Initially daily but now sporadic blog about anime and world animation with a specific focus on the artists behind the work. Written by Ben Ettinger.
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Archives for: August 2004, 11

Wednesday, August 11, 2004

08:13:20 pm , 863 words, 2566 views     Categories: Animation


First, spend a moment of pure happiness by browsing through the Kodomo no Kuni exhibit.

Thanks to Pravin for bringing an interesting Indian development to my attention. A station called Animax has begun broadcasting anime nonstop in India. Several years ago I was informed by another Indian contact that Heidi was being shown on TV in English over there. Well, World Masterpiece Theater fans will be interested to know Little Princess Sara and Little Women have been airing as part of the inaugural programming. All anime shown on the station is dubbed in English. Animax appears to offer services in various countries already.

Since its founding in 1967, Anido, Japan's oldest and most venerable animation society, has published a vast body of literature on Japanese and world animation in its organ publication Film 1/30, in addition to innumerable books (including a deluxe art book of Yasuji Mori illustrations and a 367 pp book on the history of world animation), as well as holding more than 400 screenings of rarely seen classic anime. They played an instrumental role in providing films and documentation for the original Yuri Norstein Tale of Tales and Jiri Trnka Midsummer Night's Dream Animation Animation LDs released by Pioneer. A few years ago they released Isao Takahata's Gauche the Cellist on DVD in association with the animation studio that planned and produced the film entirely as a labor of love between 1977 and 1982, Oh Production. That sumptuous and affordable set included an extra DVD with an impressive 80 minutes of interview material.

Now they have just released a 2-DVD set of the works of one of the founding fathers of Japanese animation, Kenzo Masaoka. With one exception, none of the films in this set has been available to the general public in any format before now (if you'll overlook the Japan Art Animation Movie Collection, which really wasn't aimed at the general public), making this an exciting event for fans of the history of anime. Kenzo Masaoka was one of the most important figures of the pre-war period, producing extremely well-crafted shorts that still hold up after all these years (something that cannot be said for much of the period's production according to certain visitors to the MOMAT film screening series). He was the founder of Nihon Doga (Nichido), the studio that went on to become Toei Doga, and was the one who coined the term doga (動画) as a translation for "animation". ("Anime" is thought to have been coined by Animage as an abbreviation for the more sophisticated-sounding gairaigo "Animeeshon".) His films combine sophisticated animation technique with artistic refinement and appealing character delineation, as exemplified by his film The Spider and the Tulip, which is widely considered to be the greatest of the early Japanese shorts. Miraculous is that this serene gem full of delicate natural animation was produced in the midst of the worst of the Tokyo firebombing in 1943. Unfortunately, unlike the Gauche disc, this one is available only through their site, and I don't think Anido ships outside of Japan.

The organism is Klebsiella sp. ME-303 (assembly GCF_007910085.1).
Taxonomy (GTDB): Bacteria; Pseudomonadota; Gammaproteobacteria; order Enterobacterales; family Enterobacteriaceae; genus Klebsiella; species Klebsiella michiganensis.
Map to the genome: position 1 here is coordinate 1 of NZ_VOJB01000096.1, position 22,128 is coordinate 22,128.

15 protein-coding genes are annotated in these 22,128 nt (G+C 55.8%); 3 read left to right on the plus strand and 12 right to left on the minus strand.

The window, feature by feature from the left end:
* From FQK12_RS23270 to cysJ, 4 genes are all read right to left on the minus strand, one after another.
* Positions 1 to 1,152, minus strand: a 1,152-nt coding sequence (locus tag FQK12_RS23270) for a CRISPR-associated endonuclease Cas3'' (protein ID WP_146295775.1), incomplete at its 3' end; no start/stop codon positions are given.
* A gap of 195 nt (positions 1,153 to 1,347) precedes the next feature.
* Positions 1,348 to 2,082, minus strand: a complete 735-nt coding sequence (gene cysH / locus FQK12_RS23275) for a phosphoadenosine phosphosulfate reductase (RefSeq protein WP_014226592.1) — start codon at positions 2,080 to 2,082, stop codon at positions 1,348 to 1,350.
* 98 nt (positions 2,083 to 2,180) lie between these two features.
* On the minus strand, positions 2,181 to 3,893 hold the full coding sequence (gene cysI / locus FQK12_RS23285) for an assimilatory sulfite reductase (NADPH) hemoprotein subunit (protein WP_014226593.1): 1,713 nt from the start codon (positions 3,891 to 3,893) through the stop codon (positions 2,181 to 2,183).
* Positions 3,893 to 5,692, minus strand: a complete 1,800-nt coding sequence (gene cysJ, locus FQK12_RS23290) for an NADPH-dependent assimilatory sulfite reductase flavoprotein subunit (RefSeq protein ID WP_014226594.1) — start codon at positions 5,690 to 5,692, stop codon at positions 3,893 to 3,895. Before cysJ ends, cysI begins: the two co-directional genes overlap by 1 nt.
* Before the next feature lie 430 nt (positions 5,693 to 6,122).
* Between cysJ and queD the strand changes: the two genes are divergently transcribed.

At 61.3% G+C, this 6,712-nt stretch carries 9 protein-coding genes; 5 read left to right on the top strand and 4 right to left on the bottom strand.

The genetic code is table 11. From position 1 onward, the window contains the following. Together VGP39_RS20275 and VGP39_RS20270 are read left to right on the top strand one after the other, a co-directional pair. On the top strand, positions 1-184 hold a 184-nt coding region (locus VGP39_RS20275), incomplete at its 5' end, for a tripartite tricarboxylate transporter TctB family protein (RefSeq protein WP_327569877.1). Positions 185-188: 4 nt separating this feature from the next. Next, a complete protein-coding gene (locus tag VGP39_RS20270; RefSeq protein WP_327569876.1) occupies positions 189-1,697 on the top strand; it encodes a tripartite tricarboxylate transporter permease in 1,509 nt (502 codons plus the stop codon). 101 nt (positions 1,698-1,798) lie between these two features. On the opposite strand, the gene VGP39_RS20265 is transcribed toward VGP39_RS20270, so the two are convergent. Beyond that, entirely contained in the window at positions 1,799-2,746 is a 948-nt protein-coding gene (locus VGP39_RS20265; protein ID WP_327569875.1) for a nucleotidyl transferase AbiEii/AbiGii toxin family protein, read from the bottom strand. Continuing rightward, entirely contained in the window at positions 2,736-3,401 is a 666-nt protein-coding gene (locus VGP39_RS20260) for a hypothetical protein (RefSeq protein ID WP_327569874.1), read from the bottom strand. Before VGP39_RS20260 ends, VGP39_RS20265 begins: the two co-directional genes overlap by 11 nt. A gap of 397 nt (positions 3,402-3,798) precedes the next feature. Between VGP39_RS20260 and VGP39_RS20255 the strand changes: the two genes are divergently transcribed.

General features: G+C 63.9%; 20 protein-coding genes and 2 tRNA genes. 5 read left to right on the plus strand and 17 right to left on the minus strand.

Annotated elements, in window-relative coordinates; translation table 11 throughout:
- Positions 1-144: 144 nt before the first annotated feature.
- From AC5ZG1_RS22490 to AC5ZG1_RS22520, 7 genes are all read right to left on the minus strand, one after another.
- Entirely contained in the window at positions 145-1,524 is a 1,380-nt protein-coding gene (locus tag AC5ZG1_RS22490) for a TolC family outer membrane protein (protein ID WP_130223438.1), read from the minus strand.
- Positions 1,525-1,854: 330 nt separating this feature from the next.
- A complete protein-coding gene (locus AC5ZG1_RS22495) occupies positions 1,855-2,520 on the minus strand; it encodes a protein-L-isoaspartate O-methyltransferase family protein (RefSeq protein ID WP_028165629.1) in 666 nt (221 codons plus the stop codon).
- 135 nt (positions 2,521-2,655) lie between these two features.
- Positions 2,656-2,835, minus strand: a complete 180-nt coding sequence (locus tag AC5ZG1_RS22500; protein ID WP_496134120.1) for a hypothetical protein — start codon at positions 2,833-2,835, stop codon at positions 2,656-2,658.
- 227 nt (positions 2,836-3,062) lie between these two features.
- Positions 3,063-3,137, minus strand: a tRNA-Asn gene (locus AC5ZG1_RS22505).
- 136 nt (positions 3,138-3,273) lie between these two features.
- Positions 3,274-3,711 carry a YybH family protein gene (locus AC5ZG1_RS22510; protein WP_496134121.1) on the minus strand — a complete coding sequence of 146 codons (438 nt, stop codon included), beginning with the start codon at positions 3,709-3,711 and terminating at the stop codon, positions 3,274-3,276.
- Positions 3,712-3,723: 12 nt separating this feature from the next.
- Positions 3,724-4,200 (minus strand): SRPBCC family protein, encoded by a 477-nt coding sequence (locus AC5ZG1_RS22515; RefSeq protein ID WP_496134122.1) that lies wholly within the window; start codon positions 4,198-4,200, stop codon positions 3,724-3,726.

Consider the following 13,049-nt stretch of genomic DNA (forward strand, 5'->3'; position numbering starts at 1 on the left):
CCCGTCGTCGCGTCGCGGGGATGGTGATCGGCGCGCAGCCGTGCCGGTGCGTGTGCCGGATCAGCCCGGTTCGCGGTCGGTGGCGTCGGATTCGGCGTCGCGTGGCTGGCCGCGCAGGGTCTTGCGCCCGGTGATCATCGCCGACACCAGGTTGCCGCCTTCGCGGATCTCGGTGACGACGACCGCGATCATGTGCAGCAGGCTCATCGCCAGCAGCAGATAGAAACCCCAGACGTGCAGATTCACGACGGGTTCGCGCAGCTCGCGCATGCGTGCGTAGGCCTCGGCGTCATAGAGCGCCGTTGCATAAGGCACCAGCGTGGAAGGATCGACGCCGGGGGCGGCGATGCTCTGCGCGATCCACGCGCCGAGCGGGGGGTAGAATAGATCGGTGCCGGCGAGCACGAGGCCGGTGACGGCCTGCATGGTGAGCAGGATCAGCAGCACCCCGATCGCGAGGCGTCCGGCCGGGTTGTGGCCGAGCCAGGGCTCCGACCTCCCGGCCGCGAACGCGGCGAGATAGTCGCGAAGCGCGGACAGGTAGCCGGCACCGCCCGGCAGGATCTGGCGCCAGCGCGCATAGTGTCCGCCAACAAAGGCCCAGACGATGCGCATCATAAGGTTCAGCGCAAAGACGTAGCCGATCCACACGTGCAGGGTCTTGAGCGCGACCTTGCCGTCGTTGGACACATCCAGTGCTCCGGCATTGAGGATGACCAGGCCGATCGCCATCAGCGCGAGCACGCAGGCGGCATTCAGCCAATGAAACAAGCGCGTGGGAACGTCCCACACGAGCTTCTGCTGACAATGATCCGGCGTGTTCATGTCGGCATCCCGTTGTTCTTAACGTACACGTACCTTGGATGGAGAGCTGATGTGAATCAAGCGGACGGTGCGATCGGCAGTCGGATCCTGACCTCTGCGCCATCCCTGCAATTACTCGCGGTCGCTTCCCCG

Gauche is one of the major films of my anime viewing life. It had an immense impact on me when I first saw it, and remained with me since then. I was already aware of Toshitsugu Saida's major role in this film as the character designer and animation director as well as the layout man, but upon reading Oh Pro's page on the film on their site, I was astonished to read that he even drew all the key animation. This I've never heard of in any anime film (though I remember hearing something similar about Tomonori Kogawa and the Ideon: Be Invoked movie, the one where everyone dies). So that's what it is about the animation that makes this film so stunning and unforgettable (besides Takahata's genius): The incredible sense of unity wrought by having this one animator handle all the animation elements. I also learned that Kazuo Komatsubara, one of the founding members of Oh Production, was one of the major figures behind this film, providing guidance and support that proved invaluable to shepherding the full forces of the studio on the project.

Anido's latest publication is a book accompanying the MOMAT screening series Nihon Manga Eiga no Zenbo. It contains an awesome array of riches including comments by numerous people including Otsuka and Takahata, interviews with Kotabe and Daikubara and many others, and most of all a smattering of character designs and storyboards by Kotabe, Miyazaki, Otsuka, Saida, Mori, etc. from Horus, Animal Treasure Island, Puss 'n Boots, Puss 'n Boots II, Gauche the Cellist and other important films, published here for the first time. Other publications include Kondo Yoshifumi no Shigoto, a book published after the famous animator's death, currently out of print; a book of Kazuo Komatsubara's art; and a book of art director Mukuo Takamura's art (Genma Taisen, Marco, etc.).

Finally, the documentary I talked about appears not to be the old 29-minute 1970 film 日本漫画映画発達史 漫画誕生 (Nihon Manga Eiga Hattatsushi: Manga Tanjo / The Evolution of the Japanese Animated Film) directed by Taiji Yabushita, which is what I thought they were showing, but a new film created by Anido for the event that has the exact same title, just in hiragana: にほんまんがえいがはったつし.